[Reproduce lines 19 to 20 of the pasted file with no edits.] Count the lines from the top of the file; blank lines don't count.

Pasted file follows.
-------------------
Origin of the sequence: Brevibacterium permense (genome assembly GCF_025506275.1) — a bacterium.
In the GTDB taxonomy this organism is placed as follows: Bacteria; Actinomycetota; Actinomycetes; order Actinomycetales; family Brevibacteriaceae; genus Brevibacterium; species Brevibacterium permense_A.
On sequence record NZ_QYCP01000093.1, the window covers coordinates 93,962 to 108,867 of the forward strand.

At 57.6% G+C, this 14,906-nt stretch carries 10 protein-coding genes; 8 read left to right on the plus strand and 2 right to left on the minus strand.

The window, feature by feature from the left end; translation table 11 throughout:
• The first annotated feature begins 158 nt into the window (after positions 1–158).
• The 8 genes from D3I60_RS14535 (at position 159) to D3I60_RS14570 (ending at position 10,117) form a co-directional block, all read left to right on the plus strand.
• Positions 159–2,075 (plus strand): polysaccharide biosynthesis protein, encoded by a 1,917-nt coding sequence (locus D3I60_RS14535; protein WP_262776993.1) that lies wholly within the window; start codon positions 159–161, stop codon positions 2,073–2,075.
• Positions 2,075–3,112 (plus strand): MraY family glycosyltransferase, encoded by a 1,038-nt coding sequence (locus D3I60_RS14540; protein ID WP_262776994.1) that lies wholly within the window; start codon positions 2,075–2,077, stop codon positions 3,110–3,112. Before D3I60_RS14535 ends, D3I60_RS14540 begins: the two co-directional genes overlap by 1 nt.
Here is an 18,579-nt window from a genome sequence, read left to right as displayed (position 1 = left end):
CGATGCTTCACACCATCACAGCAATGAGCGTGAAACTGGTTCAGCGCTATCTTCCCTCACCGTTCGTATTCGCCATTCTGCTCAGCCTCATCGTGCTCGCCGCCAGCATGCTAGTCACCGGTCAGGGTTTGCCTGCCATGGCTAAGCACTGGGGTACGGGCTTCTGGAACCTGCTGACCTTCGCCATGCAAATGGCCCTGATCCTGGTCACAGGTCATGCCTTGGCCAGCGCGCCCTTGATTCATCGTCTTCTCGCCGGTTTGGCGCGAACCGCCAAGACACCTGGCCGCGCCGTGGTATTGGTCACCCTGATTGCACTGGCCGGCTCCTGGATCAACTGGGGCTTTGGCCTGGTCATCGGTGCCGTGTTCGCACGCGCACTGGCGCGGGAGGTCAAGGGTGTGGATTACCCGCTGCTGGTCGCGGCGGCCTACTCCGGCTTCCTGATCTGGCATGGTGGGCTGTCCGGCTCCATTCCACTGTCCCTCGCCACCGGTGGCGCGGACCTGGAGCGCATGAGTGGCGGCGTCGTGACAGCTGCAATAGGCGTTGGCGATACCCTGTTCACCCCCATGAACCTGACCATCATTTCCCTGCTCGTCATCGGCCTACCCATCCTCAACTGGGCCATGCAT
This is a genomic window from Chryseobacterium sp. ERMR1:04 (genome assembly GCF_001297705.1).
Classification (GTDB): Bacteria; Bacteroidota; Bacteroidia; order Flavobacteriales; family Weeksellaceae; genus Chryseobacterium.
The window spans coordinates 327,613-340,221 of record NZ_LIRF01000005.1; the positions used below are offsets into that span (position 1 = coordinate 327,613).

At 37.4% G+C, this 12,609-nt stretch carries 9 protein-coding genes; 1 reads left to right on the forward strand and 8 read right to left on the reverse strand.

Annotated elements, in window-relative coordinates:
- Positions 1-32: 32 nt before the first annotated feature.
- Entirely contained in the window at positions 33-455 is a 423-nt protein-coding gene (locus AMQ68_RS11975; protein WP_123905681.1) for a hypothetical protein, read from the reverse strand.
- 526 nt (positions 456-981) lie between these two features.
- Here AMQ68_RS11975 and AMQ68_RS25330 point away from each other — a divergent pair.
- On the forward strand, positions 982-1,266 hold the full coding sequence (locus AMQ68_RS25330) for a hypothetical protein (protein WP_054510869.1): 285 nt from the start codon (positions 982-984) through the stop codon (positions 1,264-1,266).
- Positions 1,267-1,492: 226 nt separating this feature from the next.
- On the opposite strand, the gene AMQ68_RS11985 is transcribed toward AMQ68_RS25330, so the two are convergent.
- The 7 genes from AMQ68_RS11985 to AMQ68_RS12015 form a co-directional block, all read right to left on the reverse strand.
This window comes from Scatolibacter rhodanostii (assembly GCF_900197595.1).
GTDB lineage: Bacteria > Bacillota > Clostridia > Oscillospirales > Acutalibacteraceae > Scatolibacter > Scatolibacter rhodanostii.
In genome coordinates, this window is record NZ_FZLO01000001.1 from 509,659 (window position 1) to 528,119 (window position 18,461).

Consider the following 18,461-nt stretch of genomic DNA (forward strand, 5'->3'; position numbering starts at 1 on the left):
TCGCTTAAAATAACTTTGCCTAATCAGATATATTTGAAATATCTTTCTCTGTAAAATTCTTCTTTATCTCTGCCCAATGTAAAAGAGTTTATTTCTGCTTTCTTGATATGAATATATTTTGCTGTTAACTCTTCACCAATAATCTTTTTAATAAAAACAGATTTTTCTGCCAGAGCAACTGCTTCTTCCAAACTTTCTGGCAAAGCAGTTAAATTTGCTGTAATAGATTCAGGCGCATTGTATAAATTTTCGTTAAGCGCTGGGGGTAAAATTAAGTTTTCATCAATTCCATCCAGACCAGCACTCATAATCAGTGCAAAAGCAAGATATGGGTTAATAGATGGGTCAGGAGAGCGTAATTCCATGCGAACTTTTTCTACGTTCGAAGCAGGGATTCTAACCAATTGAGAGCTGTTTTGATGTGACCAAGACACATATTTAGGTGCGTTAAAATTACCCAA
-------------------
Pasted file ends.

- 526 nt (positions 456-981) lie between these two features.
- Here AMQ68_RS11975 and AMQ68_RS25330 point away from each other — a divergent pair.